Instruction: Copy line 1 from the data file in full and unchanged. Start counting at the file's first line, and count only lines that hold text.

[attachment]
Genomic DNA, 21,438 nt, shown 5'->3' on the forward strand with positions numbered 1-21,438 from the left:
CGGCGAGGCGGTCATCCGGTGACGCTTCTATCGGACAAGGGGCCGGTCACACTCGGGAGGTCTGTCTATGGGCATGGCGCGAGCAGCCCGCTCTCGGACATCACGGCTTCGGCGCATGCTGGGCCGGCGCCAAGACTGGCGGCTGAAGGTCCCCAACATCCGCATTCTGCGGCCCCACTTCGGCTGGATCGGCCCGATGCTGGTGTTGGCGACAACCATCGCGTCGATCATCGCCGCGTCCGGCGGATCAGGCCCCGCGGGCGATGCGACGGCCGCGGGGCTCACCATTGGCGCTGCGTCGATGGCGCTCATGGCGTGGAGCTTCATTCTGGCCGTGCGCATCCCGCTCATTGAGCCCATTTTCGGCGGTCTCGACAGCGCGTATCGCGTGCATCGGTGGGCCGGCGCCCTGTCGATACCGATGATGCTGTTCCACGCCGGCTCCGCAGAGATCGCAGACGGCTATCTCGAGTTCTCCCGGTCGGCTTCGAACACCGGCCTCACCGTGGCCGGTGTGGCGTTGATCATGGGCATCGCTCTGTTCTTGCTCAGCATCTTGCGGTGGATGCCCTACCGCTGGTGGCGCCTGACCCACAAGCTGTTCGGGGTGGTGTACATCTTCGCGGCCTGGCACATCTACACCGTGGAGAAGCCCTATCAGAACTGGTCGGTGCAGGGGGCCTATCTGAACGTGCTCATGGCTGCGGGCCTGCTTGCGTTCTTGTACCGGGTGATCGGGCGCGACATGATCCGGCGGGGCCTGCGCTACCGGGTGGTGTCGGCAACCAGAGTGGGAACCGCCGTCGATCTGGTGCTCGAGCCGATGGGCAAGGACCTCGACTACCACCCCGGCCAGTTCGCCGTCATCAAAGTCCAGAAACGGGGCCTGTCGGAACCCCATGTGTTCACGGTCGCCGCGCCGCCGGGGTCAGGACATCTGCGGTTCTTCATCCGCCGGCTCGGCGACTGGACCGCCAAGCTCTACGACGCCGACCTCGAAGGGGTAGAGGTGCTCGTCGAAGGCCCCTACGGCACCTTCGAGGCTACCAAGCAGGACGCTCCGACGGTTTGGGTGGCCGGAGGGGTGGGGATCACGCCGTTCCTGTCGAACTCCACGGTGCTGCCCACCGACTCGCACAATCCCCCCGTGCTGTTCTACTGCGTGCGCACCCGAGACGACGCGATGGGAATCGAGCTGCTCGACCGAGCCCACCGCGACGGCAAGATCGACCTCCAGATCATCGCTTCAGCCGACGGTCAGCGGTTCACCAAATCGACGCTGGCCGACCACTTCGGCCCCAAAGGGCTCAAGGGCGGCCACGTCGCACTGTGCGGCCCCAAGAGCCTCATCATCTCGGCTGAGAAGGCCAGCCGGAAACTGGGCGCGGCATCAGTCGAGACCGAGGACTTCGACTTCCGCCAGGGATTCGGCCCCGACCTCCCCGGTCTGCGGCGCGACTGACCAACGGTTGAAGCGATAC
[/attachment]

Genomic DNA, 21,438 nt, shown 5'->3' on the forward strand with positions numbered 1-21,438 from the left: